Always, two sides to every story | Beaufort County Now | The Elite Media only reports what fits their narrative

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The Republic reports:

A student at Uvalde High School in Texas, who claims to know Robb Elementary School shooter Salvador Ramos, slammed the prevailing media narrative that the gunman was bullied by other students, which was claimed to be the catalyst for his attack on May 24 where he took the lives of 19 young children and two teachers.

In an interview with WFAA-TV in Dallas, Uvalde High School student Ivan Arellano said that Ramos, a senior at the same high school, “was not a good person” who himself was a bully, rather than the one being bullied.


“Salvador Ramos was a boy who was not bullied,” Arellano told the news station on Wednesday. “He would try to pick on people but fail, and it would aggravate him.”

An elite team Border Patrol agent (BORTAC) shot Ramos to death after the teen had trapped students and teachers in a classroom, killing 21 victims. The rampage was described as a reign of fire where “hundreds” of rounds of ammunition were used.

Earlier in the day, the 18-year-old gunman shot his grandmother in a hallway inside her own home just before the school attack. Ramos’ grandfather, Rolando Reyes, describes to a reporter how the blood splattered across the wall after Ramos shot his grandmother.

“The way I see it, I don’t know, but there’s blood all over, we gotta clean that up,” Ramos told a freelance journalist while pointing to a wall.

Reyes told the journalist capturing a video of the gruesome scene that there was a pool of blood near the door, but that his sister and a friend cleaned it up. He added that he didn’t see bullet holes when he came home after the shooting.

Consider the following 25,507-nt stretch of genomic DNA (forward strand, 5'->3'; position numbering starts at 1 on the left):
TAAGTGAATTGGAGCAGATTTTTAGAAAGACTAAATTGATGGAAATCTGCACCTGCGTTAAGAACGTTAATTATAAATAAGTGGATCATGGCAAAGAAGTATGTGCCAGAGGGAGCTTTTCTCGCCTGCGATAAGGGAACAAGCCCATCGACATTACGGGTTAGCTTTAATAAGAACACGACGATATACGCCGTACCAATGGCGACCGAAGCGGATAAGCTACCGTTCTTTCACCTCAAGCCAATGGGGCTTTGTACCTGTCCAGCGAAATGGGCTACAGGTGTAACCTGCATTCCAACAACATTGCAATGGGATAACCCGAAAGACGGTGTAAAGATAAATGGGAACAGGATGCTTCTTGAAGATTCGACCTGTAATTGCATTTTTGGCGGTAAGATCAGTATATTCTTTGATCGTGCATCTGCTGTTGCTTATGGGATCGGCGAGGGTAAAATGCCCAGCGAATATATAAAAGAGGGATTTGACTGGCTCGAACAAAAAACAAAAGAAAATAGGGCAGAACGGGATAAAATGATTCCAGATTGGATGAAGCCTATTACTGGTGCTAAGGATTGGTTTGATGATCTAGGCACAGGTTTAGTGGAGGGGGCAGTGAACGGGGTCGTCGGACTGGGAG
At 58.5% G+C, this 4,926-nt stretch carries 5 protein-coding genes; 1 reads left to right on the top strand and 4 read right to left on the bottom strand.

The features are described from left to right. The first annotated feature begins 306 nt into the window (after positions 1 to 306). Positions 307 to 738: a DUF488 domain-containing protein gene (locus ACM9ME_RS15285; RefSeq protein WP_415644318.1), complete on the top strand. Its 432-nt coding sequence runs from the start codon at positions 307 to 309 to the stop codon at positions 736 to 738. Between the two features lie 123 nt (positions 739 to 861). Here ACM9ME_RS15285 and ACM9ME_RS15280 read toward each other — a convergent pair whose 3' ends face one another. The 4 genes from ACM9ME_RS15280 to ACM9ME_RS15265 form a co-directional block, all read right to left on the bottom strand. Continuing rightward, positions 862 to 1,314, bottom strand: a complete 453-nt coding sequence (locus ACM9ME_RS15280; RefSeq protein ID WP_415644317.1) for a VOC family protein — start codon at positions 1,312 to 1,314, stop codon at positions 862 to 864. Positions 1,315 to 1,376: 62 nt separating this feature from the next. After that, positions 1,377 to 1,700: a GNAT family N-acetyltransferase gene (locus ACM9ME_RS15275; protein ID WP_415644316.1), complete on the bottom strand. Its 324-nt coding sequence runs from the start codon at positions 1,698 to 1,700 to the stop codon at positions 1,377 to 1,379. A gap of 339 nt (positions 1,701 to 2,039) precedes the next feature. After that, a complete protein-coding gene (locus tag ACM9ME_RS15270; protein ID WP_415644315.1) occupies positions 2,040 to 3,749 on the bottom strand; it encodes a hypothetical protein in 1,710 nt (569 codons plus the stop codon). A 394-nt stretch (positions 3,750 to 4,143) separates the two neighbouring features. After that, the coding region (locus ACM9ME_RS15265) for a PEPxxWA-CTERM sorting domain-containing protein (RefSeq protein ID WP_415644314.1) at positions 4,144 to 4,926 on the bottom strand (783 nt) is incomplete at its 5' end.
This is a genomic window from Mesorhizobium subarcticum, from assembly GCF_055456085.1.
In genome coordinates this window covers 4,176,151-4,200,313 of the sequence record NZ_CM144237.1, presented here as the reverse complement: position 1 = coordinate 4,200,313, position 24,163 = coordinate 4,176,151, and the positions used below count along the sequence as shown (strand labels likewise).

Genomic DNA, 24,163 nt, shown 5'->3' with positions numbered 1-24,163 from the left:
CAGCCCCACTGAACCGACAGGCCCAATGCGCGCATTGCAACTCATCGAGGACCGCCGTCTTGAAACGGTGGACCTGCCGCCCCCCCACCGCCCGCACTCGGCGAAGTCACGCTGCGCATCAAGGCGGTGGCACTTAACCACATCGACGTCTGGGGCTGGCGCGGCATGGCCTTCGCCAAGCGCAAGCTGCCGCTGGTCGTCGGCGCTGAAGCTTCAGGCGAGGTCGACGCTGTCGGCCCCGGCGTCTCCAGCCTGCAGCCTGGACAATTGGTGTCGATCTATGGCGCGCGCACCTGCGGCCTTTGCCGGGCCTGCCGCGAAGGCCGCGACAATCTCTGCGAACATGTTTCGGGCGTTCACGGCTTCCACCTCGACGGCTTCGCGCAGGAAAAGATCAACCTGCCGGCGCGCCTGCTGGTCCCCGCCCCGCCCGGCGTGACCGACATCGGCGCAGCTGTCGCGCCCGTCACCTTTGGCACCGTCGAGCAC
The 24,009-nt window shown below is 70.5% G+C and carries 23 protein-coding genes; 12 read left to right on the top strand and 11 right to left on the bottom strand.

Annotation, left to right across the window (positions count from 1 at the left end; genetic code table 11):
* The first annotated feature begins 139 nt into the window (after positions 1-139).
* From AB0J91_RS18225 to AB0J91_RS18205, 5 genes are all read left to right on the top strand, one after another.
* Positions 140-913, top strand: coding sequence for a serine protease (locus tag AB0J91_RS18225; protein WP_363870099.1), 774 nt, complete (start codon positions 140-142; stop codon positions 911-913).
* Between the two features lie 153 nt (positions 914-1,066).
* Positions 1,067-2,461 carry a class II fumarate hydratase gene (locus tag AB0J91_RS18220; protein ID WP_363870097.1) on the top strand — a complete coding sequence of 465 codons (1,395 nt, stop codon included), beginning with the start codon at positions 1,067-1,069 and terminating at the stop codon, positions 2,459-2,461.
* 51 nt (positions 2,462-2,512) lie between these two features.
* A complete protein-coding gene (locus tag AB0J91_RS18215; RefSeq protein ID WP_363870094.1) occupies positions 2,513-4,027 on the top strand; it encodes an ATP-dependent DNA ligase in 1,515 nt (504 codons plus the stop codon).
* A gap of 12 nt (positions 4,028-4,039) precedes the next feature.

Ramos’ 66-year-old grandmother, Celia Martinez Gonzales, is still hospitalized in San Antonio where she has been reported to be in stable condition from the gunshot she suffered to her face, according statement the elderly victim’s granddaughter made to The Post on Thursday.

The gunman then took her pickup and crashed near the elementary school in Uvalde, Texas, before going on the rampage.

In Arellano’s case, who was friends with one of the victims, he wanted to correct the record regarding Ramos since he had not seen any media coverage highlighting the shooter’s cruel character who does not deserve any excuse for committing such a heinous act.

“I don’t see this covered and I’m going to put this out there: He would hurt animals. He was not a good person,” Arellano said.

The statements made by Arellano are contrary to media coverage of the shooter in which Ramos is depicted as a victim who was subjected to gay slurs and bullied because of his lisp.

This observation is consistent with that of Crystal Foutz, a 17-year-old who went to school with Ramos and worked with him at the fast-food restaurant Whataburger.

“He always seemed to take his anger out on the most innocent person in the room,” Foutz said in an interview with KTBC-TV in Austin.